1. Allocative efficiencyIn both the short and long run we find that price is equal to marginal cost (P=MC) and thus allocative efficiency is achieved. At the ruling price, consumer and producer surplus are maximised. No one can be made better off without making some other agent at least as worse off – i.e. we achieve a Pareto optimum allocation of resources.
  2. Productive efficiency: Productive efficiency occurs when the equilibrium output is supplied at minimum average cost. This is attained in the long run for a competitive market. Firms with high unit costs may not be able to justify remaining in the industry as the market price is driven down by the forces of competition.
  3. Dynamic efficiency: We assume that a perfectly competitive market produces homogeneous products – in other words, there is little scope for innovation designed purely to make products differentiated from each other and allow a supplier to develop and then exploit a competitive advantage in the market to establish some monopoly power.

Some economists claim that perfect competition is not a good market structure for high levels of research and development spending and the resulting product and process innovations. Indeed it may be the case that monopolistic or oligopolistic markets are more effective long term in creating the environment for research and innovation to flourish. A cost-reducing innovation from one producer will, under the assumption of perfect information, be immediately and without cost transferred to all of the other suppliers.

That said a contestable market provides the discipline on firms to keep their costs under control, to seek to minimise wastage of scarce resources and to refrain from exploiting the consumer by setting high prices and enjoying high profit margins. In this sense, competition can stimulate improvements in bothstatic and dynamic efficiency over time.

The long run of perfect competition, therefore, exhibits optimal levels of economic efficiency. But for this to be achieved all of the conditions of perfect competition must hold – including in related markets. When the assumptions are dropped, we move into a world of imperfect competition with all of the potential that exists for various forms of market failure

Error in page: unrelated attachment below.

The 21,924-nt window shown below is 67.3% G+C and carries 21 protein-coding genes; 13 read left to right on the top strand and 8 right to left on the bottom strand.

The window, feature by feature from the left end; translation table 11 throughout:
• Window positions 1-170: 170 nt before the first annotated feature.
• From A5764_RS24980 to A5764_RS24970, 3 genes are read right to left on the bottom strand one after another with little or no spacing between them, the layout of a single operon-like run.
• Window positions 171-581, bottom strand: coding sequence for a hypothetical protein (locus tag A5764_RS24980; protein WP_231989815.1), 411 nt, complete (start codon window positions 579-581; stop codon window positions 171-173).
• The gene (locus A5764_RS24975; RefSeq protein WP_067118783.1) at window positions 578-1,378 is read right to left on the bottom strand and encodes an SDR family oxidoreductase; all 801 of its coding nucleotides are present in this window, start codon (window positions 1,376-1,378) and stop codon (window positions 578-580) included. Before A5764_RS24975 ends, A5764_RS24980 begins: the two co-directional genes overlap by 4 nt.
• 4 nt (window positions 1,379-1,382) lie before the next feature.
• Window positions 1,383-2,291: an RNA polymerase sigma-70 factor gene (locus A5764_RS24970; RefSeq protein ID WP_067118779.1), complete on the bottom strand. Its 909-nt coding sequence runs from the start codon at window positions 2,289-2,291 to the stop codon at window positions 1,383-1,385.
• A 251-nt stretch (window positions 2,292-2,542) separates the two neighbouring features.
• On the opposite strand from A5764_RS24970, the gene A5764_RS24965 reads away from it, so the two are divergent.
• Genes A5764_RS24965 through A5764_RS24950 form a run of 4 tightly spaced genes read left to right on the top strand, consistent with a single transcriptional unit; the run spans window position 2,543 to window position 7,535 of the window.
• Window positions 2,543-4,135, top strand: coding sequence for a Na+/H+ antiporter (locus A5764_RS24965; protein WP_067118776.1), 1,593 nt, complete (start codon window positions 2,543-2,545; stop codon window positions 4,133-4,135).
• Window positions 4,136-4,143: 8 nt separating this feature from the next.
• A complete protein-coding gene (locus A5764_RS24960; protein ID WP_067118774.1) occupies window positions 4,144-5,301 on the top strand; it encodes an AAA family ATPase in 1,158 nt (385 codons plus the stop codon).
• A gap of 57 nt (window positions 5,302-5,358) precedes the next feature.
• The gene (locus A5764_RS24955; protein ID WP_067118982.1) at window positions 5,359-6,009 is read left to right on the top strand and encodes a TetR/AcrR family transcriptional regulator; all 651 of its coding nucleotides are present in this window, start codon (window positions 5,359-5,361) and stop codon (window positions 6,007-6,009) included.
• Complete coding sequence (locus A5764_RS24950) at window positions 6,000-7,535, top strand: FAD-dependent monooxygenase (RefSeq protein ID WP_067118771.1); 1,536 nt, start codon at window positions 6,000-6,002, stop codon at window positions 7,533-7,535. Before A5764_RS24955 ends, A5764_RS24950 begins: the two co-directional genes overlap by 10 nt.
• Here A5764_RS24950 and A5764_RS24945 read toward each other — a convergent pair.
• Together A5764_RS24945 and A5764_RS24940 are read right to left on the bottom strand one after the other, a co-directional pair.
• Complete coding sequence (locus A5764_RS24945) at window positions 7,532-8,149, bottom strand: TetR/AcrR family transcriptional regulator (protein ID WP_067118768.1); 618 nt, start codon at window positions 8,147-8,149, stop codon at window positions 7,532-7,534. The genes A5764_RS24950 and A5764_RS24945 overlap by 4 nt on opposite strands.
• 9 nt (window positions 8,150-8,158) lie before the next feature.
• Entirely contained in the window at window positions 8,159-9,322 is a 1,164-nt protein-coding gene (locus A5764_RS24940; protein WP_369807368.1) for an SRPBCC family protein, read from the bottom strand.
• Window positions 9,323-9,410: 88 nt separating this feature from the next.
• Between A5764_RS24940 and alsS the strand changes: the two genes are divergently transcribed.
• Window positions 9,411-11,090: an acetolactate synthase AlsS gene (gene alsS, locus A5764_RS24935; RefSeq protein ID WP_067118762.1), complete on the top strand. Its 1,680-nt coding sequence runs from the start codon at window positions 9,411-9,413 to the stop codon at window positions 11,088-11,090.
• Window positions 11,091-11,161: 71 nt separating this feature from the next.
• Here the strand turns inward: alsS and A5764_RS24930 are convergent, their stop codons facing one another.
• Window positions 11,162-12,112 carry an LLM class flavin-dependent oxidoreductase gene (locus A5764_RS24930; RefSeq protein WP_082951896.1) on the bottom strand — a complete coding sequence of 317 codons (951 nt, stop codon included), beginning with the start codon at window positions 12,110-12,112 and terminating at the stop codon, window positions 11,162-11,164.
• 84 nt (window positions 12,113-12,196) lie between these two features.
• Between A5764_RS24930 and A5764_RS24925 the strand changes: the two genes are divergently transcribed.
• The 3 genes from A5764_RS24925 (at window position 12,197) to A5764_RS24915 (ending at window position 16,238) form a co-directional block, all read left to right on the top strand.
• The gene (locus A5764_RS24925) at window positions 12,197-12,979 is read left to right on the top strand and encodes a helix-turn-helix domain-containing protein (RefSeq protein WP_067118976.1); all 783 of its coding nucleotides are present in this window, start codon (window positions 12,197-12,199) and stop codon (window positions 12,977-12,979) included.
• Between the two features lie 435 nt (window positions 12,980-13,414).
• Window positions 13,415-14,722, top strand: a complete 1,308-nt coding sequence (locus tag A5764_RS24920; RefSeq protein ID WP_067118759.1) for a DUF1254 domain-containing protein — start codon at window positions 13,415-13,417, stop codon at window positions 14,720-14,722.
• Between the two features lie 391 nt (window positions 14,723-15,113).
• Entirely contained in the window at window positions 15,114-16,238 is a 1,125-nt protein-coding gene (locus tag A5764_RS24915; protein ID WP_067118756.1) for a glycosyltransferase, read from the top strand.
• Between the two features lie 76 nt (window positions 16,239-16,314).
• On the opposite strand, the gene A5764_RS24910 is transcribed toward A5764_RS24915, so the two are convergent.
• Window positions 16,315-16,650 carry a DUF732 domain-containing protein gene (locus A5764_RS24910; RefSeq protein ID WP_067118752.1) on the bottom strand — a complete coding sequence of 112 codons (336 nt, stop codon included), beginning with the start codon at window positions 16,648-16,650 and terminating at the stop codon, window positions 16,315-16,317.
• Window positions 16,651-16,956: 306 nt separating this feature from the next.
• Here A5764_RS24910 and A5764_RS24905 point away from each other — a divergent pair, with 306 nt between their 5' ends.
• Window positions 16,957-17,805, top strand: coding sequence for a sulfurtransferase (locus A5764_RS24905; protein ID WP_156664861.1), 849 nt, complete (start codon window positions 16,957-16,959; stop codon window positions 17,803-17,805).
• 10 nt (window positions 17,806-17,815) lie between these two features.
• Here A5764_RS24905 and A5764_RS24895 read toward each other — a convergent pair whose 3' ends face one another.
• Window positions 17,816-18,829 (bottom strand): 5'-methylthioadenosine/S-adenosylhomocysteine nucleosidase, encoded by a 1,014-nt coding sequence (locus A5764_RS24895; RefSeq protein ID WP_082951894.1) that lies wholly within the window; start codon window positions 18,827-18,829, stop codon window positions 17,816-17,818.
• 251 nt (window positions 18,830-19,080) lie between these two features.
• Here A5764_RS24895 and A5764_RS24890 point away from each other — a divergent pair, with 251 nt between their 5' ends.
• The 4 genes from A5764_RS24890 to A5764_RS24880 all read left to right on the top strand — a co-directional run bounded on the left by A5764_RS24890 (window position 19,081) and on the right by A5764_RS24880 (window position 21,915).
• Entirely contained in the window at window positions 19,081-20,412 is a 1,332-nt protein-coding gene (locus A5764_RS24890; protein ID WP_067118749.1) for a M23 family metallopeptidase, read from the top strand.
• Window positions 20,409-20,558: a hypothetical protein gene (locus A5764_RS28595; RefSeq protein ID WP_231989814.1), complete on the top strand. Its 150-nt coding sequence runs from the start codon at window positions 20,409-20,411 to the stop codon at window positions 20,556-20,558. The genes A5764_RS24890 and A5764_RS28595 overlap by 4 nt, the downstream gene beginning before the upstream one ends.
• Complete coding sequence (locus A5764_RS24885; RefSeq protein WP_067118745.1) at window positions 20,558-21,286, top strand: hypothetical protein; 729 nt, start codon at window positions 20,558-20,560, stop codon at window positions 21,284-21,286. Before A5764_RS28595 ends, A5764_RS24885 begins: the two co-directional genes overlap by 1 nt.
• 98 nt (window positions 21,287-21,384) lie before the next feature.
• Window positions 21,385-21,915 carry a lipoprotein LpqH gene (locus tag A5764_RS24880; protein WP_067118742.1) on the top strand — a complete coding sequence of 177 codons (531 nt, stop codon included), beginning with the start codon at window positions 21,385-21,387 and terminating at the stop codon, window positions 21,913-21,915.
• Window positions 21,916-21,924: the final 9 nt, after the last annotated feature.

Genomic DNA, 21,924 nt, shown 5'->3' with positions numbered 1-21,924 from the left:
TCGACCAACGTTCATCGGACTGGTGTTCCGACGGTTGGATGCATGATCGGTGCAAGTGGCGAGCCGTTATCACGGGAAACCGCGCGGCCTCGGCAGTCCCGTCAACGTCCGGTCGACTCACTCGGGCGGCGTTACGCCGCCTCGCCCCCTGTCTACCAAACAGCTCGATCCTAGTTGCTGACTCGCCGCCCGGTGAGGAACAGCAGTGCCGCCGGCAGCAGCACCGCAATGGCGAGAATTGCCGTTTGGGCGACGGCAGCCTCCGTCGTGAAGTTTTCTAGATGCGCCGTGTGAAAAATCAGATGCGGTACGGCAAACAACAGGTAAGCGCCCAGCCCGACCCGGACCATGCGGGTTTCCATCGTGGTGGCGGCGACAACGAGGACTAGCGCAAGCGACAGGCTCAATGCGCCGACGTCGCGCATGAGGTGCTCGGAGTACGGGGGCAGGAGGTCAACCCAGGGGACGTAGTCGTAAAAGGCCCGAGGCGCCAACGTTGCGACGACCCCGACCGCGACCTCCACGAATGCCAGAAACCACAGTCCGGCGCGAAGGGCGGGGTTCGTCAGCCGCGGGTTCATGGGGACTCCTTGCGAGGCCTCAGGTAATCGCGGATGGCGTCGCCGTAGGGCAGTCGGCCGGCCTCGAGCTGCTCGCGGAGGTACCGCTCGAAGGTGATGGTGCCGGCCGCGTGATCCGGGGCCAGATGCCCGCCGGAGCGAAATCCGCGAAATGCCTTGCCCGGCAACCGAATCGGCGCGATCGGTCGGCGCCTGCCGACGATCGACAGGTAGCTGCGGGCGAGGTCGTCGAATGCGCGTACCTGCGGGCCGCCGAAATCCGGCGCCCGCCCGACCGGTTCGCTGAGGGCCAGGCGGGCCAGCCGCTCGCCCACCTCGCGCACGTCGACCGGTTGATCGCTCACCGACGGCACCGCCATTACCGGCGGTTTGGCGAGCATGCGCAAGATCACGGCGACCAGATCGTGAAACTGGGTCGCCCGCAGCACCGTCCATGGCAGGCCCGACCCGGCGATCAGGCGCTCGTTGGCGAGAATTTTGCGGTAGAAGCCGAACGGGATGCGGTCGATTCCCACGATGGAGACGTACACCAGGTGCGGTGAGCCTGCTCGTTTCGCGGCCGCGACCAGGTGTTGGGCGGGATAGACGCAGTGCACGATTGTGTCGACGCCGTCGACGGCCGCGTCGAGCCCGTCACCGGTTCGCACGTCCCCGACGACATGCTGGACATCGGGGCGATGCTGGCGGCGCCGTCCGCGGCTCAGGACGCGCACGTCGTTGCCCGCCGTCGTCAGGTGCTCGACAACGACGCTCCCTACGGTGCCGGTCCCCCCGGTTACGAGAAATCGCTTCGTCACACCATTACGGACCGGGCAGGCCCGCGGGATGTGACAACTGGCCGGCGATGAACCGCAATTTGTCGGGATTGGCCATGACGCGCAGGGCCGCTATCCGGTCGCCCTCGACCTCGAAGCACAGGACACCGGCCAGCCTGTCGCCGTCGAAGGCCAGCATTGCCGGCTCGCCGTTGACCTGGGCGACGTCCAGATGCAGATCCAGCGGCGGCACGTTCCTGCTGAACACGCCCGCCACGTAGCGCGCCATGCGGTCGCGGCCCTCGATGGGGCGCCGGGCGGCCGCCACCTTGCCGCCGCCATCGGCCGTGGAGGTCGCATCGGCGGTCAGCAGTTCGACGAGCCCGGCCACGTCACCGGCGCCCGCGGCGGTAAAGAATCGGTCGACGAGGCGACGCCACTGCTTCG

Monopolistic Competition

What is Monopolistic Competition (MC)?

  • For a MC to exist there must be low barriers to entry and exit so that new suppliers can come into a market to provide fresh competition.
  • For a perfectly competitive market, entry into and exit out must be costless
  • No market is perfectly competitive but virtually every market is contestable to some degree even when it appears that the monopoly position of a dominant seller is unassailable.
  • This can have implications for the behaviour (conduct) of existing firms and then affects theperformance of a market in terms of allocative, productive and dynamic efficiency.
  • An MC environment is common in most industries – here is an example relating to the main competitors for Costa Coffee

Difference between Monopolistic Competition and Perfect Competition MC are different from PC markets. For example, it is feasible in a MC for one firm to have price-setting power and for firms in a market to produce a differentiated product. There are three main conditions for pure market contestability:

  • Perfect information and the ability and/or the right of all suppliers to make use of the best available production technology in the market.
  • The freedom to market / advertise and enter a market with a competing product.
  • The absence of sunk costs – this reduces the risks of coming into a market.

Sunk Costs – a Barrier to Contestability

Barriers to market contestability exist when there are sunk costs i.e. costs that have been committed by a business cannot be recovered once a firm has entered the industry.

Increasing Contestability of Markets

One feature of the Singapore economy in recent years has been an increase in the number of markets and industries that are genuinely contestable.

Several factors explain this development:

Entrepreneurial zeal: It is often the case that markets become more competitive because of thepersistence of entrepreneurs who simply do not accept that the existing market structure is a given. A new supplier may have the advantage of product innovation or a more competitive business modelbased on different pricing strategies.